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I wrote this function that's supposed to do StringPadRight("Hello", 10, "0") -> "Hello00000".

char *StringPadRight(char *string, int padded_len, char *pad) {
    int len = (int) strlen(string);
    if (len >= padded_len) {
        return string;
    }
    int i;
    for (i = 0; i < padded_len - len; i++) {
        strcat(string, pad);
    }
    return string;
}

It works but has some weird side effects... some of the other variables get changed. How can I fix this?

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6 Answers 6

up vote 56 down vote accepted

It might be helpful to know that printf does padding for you, using %-10s as the format string will pad the input right in a field 10 characters long

printf("|%-10s|", "Hello");

will output

|Hello     |

In this case the - symbol means "Left align", the 10 means "Ten characters in field" and the s means you are aligning a string.

Printf style formatting is available in many languages and has plenty of references on the web. Here is one of many pages explaining the formatting flags. This one has more examples. As usual WikiPedia's printf page is of help too (mostly a history lesson of how widely printf has spread).

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1  
What if you want the string to be padded by another character besides spaces? Is there a way to do this w C's printf? –  Peter Ajtai Oct 1 '11 at 18:01
    
It doesn't look like that is possible. (Did some Googling. Also the man page for printf doesn't seem to have any indication of such features.) –  Victor Zamanian Feb 4 '12 at 12:54
    
@victor - cplusplus.com/reference/clibrary/cstdio/printf - see 'flags' section and 'width' section. –  Tom Leys Feb 7 '12 at 22:31
1  
@tom - yes, "the result is padded with blank spaces". So, it doesn't seem to be possible. As stated, the same information is available in the man page. Also, even though printf should behave mostly the same if not identically, this is C, not C++. –  Victor Zamanian Feb 8 '12 at 19:24
    
@Victor. Sorry, I thought you were replying to my answer, not Peter's subsequent question. Yes, you can only choose to pad with 0 or with ' ' nothing else. –  Tom Leys Feb 19 '12 at 21:48

For 'C' there is alternative (more complex) use of [s]printf that does not require any malloc() or pre-formatting, when custom padding is desired.

The trick is to use '*' length specifiers (min and max) for %s, plus a string filled with your padding character to the maximum potential length.

int targetStrLen = 10; // Target output length
const char *myString="Monkey"; // String for output
const char *padding="#####################################################";

int padLen = targetStrLen - strlen(myString); // Calc Padding length
if(padLen < 0) padLen = 0; // Avoid negative length

printf("[%*.*s%s]", padLen, padLen, padding, myString); // LEFT Padding
printf("[%s%*.*s]", myString, padLen, padLen, padding ); // RIGHT Padding

The "%*.*s" can be placed before OR after your "%s", depending desire for LEFT or RIGHT padding.

[####Monkey] <-- Left padded, "%*.*s%s"
[Monkey####] <-- Right padded, "%s%*.*s"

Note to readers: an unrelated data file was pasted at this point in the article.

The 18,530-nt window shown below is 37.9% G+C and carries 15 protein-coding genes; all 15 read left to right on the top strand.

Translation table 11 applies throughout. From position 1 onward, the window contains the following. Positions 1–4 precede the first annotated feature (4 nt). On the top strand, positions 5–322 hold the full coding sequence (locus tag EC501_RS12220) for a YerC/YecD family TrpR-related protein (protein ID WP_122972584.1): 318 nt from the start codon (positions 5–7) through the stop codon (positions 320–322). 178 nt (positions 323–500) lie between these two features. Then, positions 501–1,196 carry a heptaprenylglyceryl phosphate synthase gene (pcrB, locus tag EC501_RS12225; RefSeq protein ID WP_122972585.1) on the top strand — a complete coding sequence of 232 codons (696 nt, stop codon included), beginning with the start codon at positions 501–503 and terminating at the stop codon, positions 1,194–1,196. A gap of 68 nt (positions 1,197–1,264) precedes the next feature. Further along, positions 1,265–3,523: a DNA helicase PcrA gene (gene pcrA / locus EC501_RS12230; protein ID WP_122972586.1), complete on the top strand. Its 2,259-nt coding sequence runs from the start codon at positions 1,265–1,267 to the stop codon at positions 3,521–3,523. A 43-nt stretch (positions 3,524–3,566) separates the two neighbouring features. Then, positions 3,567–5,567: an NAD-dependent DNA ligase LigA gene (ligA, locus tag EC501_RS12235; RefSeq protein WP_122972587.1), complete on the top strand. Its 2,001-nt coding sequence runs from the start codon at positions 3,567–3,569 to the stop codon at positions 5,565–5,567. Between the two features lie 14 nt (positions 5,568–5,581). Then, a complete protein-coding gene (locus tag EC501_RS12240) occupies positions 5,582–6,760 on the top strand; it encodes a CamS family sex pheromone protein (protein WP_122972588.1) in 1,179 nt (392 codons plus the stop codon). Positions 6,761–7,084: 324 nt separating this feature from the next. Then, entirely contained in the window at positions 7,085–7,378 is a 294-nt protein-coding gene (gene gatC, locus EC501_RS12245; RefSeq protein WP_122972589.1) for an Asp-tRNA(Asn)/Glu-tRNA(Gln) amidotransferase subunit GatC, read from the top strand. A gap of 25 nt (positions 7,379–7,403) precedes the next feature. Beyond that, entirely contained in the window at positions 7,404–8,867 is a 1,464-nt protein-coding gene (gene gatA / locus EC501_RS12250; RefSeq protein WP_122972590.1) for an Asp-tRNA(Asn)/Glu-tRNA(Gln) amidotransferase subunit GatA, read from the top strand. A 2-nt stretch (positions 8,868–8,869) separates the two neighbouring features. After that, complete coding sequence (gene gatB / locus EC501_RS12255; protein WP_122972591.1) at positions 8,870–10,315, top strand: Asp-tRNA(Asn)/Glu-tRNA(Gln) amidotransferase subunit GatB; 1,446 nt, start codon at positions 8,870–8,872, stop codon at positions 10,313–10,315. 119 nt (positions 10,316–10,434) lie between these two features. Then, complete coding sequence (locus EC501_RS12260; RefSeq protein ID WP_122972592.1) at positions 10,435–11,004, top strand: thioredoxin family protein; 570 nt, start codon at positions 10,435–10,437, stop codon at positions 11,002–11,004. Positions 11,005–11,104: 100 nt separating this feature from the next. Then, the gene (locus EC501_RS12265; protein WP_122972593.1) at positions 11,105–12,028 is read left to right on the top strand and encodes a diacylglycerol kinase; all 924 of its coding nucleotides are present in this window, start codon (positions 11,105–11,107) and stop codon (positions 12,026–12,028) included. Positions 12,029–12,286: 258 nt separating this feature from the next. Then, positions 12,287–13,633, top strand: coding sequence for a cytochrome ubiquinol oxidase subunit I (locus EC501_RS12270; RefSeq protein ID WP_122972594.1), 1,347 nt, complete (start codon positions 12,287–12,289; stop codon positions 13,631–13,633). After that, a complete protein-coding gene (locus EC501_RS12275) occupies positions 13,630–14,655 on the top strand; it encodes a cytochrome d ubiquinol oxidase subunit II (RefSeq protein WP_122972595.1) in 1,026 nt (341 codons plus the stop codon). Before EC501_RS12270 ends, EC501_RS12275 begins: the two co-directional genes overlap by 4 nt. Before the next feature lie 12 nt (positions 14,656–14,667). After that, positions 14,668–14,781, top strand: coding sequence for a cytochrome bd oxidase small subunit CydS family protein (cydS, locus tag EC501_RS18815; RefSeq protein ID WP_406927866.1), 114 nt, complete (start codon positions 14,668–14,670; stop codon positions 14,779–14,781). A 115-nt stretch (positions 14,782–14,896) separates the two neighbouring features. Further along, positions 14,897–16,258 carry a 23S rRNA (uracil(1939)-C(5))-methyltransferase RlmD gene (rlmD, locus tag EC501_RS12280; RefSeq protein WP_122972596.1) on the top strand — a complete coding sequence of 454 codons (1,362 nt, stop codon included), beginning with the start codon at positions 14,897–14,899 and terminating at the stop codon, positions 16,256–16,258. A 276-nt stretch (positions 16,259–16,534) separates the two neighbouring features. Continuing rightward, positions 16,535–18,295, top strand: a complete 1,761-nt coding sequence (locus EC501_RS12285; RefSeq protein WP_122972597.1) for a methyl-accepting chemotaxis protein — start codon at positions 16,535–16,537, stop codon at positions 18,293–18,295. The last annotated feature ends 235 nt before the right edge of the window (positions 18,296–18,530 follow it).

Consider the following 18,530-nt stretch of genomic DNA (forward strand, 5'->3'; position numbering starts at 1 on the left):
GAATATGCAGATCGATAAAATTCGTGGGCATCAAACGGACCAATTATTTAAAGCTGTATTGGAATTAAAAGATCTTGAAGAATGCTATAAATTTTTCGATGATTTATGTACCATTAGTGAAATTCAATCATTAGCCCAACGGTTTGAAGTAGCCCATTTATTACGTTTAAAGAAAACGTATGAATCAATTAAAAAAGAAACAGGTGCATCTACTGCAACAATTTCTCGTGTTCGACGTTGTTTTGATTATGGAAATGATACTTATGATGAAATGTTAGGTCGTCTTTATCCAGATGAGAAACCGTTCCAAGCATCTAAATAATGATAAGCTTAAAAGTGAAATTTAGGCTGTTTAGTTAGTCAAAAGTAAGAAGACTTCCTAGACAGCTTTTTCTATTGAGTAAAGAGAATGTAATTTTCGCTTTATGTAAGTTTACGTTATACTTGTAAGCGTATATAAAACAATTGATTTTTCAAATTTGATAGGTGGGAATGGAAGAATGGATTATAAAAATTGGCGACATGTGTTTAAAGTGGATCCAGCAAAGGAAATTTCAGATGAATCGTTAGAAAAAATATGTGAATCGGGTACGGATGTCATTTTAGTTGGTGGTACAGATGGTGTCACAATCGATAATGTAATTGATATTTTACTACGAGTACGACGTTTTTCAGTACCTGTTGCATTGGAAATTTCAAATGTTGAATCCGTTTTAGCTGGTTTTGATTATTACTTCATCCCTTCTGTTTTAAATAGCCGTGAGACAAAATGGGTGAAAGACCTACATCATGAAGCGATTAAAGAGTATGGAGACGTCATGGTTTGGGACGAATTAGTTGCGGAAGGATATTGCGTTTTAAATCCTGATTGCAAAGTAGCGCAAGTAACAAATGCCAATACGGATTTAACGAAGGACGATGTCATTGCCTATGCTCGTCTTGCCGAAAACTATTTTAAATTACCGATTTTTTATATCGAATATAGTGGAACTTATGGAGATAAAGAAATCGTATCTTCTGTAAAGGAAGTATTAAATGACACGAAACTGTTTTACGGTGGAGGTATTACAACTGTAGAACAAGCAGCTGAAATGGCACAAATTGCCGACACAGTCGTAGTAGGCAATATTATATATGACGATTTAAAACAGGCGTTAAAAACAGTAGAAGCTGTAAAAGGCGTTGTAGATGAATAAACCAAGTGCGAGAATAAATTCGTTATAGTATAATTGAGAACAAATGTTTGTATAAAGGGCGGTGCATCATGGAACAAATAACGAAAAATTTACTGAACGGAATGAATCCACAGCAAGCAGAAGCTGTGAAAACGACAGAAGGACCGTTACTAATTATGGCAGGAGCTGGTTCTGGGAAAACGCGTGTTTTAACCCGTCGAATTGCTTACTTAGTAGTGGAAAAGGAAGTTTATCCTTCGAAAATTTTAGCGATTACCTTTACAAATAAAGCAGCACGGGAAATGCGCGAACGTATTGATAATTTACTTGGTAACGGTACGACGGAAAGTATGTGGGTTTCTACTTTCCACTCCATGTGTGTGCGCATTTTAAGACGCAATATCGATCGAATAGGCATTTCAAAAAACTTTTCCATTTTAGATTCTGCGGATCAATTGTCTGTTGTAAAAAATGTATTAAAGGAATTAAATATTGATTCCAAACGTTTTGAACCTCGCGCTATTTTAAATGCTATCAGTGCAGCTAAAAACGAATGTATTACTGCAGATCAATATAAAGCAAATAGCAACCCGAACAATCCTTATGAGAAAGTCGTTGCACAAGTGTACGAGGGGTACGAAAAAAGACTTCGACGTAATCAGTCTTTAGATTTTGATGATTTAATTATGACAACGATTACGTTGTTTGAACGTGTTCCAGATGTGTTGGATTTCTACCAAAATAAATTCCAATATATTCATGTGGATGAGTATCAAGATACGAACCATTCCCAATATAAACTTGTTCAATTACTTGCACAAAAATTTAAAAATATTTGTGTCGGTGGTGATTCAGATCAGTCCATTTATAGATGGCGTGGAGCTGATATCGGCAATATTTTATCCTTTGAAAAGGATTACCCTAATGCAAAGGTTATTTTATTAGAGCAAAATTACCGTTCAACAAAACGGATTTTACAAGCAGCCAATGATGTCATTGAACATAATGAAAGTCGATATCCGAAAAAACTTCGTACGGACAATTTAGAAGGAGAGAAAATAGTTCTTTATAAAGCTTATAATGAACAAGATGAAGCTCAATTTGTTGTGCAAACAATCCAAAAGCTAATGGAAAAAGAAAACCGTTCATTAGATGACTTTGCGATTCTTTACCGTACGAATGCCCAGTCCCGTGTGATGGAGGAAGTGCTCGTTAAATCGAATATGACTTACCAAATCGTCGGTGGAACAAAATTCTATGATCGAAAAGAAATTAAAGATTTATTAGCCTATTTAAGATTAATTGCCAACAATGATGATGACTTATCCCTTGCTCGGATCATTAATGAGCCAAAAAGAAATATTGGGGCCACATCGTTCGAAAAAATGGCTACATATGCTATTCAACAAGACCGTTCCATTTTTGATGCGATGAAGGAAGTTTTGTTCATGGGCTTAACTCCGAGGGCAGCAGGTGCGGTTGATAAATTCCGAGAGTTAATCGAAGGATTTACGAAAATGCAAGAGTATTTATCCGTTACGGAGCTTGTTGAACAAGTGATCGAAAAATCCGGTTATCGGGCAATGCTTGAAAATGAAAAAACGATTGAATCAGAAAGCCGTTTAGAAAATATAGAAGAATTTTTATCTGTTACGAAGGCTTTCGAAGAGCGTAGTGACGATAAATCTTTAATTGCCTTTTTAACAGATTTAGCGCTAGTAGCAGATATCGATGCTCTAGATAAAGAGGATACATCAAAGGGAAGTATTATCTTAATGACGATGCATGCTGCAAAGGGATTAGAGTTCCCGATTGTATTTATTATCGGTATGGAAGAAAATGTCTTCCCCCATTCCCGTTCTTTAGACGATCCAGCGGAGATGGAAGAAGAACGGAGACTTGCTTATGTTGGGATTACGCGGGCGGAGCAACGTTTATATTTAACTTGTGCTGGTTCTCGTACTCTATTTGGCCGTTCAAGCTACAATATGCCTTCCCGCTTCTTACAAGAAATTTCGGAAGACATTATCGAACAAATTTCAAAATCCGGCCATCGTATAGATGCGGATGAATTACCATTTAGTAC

I found that the PHP printf (here) does support the ability to give a custom padding character, using the single quote (') followed by your custom padding character, within the %s format.
printf("[%'#10s]\n", $s); // use the custom padding character '#'
produces:
[####monkey]

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It seems I have duplicated some else's posted answer here: Varible sized padding in printf –  J Jorgenson Mar 16 '12 at 16:39

You must make sure that the input string has enough space to hold all the padding characters. Try this:

char hello[11] = "Hello";
StringPadRight(hello, 10, "0");

Note that I allocated 11 bytes for the hello string to account for the null terminator at the end.

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The function itself looks fine to me. The problem could be that you aren't allocating enough space for your string to pad that many characters onto it. You could avoid this problem in the future by passing a size_of_string argument to the function and make sure you don't pad the string when the length is about to be greater than the size.

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The argument you passed "Hello" is on the constant data area. Unless you've allocated enough memory to char * string, it's overrunning to other variables.

char buffer[1024];
memset(buffer, 0, sizeof(buffer));
strncpy(buffer, "Hello", sizeof(buffer));
StringPadRight(buffer, 10, "0");

Edit: Corrected from stack to constant data area.

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You're still passing a string literal... :P –  Jeremy Ruten Nov 10 '08 at 1:33
    
I noticed that too. Funny. –  Eugene Yokota Nov 10 '08 at 1:33
    
you are copying too much. Hello is of type char[6] , but you try to copy 1024 bytes out of it. that can only fail. change it to read sizeof "Hello" instead of the second sizeof(buffer) –  Johannes Schaub - litb Nov 10 '08 at 1:52
    
strncpy(buffer, "Hello", sizeof(buffer)); already fills the entire buffer with '\0', so your memset() is redundant. –  Chris Young Nov 10 '08 at 6:24
    
@litb, strncpy: If the end of the source C string (which is signaled by a null-character) is found before num characters have been copied, destination is padded with zeros until a total of num characters have been written to it. –  Eugene Yokota Nov 10 '08 at 8:34

Oh okay, makes sense. So I did this:

    char foo[10] = "hello";
    char padded[16];
    strcpy(padded, foo);
    printf("%s", StringPadRight(padded, 15, " "));

Thanks!

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